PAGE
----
Cheney Firm Sued for Letting Animals Eat Amputated Limbs & for Poisoning American Troops and Firm’s Workers
Is there a day that passes when CheneyCo does not reset the evil meter?
There have been mercenaries in history who waged wars and profited from them. Some of them have been recorded as heroes, depending on whose side you or your ancestors were on.
But few can claim to have reconfigured a globe-dominating nation’s defense industry (by privatizing defense support), gone into industry to establish himself, and returned to government to incite a war so his former employers and he could clean up on it. (Yes, we know that he makes noises about renouncing the profits from his shares; Goering said he loved kids, too.)
The monstrous vastness of the crime, however, an achievement of unprecedented proportions in terms of the lives lost and money looted is a perverse yet awesome work of political engineering, a perfidious wonder of the world.
But really, it is so vast that the evil of it only appears to us in the small, grim details that spill out of the battle front, usually through leaks, outraged denunciations by retiring officers and the sundry law suits against the bust-out’s participants.
In one such detailed law suit against Dick Cheney’s old company, Haliburton and its parent company, Kellogg, Brown & Root for exposing its own employees and US troops in Iraq to horrifically unsafe and macabre conditions we have a microcosmic view of the consequences of his crime.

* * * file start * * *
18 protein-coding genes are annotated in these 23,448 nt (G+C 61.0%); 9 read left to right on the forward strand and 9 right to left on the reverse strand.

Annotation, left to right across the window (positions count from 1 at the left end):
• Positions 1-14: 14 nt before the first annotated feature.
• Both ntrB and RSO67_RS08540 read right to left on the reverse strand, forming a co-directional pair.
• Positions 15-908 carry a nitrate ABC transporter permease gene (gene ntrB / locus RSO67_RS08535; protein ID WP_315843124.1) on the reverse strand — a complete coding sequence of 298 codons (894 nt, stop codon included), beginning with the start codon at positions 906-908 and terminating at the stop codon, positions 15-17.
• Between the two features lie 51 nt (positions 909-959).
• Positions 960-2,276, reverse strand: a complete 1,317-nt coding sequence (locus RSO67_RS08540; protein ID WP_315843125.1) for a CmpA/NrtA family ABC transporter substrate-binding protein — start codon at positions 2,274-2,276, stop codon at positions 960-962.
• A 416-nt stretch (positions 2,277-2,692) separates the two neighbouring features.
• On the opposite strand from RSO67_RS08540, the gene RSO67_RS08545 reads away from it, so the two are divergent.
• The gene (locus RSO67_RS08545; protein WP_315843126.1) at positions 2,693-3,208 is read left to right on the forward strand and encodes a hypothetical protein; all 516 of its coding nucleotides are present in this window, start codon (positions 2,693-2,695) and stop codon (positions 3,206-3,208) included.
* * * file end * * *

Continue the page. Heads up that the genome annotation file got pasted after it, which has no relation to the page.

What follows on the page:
The Associated Press reported today: The lawsuit also said the “defendants burned medical waste that contained human body parts on the open air burn pit. Wild dogs in the area raided the burn pit and carried off human remains. The wild dogs could be seen roaming the base with body parts in their mouths.”
While the companies were providing the feral dogs with inviting snacks, the suit alleges, they were poisoning their water and food.
The Houston Press reported earlier this week: The first allegation deals with water. According to the lawsuit, KBR provided most of the water used to drink, swim in, or treat the wounded with, and was supposed to monitor and maintain its quality. KBR is accused of failing to test the water and then distributing unsafe, untreated water.
Next there’s the spoiled food. Eller alleges KBR served U.S. forces chicken, fish, beef and eggs that were well past their expiration date, causing salmonella poisoning in at least one case. Even when KBR food-service managers were notified that the food had expired, the lawsuit states, KBR still served it. Some of the nourishment, according to the lawsuit, “may have been contaminated with shrapnel, or other materials.”
The punishment has to fit the crime. But when the crime is this titanic what could possibly be appropriate punishment? What say you, Stinquers?